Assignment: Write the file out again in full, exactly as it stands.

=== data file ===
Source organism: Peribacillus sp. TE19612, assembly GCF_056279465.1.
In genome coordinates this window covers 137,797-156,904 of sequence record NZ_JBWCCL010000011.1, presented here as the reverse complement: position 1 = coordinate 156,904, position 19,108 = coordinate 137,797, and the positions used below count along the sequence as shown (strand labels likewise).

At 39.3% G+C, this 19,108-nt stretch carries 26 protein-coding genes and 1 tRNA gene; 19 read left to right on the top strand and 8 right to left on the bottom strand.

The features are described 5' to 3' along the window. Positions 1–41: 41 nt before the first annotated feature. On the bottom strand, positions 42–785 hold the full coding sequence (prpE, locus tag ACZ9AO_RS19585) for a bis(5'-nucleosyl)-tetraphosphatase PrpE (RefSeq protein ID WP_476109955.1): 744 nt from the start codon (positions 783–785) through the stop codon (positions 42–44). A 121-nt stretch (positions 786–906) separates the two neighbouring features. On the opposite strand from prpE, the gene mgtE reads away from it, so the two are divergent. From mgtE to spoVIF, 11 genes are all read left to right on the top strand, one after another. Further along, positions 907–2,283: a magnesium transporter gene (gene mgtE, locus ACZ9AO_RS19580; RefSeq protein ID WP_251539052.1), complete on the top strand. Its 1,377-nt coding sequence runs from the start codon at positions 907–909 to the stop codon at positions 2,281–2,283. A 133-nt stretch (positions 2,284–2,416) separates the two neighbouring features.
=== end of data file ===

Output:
Source organism: Peribacillus sp. TE19612, assembly GCF_056279465.1.
In genome coordinates this window covers 137,797-156,904 of sequence record NZ_JBWCCL010000011.1, presented here as the reverse complement: position 1 = coordinate 156,904, position 19,108 = coordinate 137,797, and the positions used below count along the sequence as shown (strand labels likewise).

At 39.3% G+C, this 19,108-nt stretch carries 26 protein-coding genes and 1 tRNA gene; 19 read left to right on the top strand and 8 right to left on the bottom strand.

The features are described 5' to 3' along the window. Positions 1–41: 41 nt before the first annotated feature. On the bottom strand, positions 42–785 hold the full coding sequence (prpE, locus tag ACZ9AO_RS19585) for a bis(5'-nucleosyl)-tetraphosphatase PrpE (RefSeq protein ID WP_476109955.1): 744 nt from the start codon (positions 783–785) through the stop codon (positions 42–44). A 121-nt stretch (positions 786–906) separates the two neighbouring features. On the opposite strand from prpE, the gene mgtE reads away from it, so the two are divergent. From mgtE to spoVIF, 11 genes are all read left to right on the top strand, one after another. Further along, positions 907–2,283: a magnesium transporter gene (gene mgtE, locus ACZ9AO_RS19580; RefSeq protein ID WP_251539052.1), complete on the top strand. Its 1,377-nt coding sequence runs from the start codon at positions 907–909 to the stop codon at positions 2,281–2,283. A 133-nt stretch (positions 2,284–2,416) separates the two neighbouring features.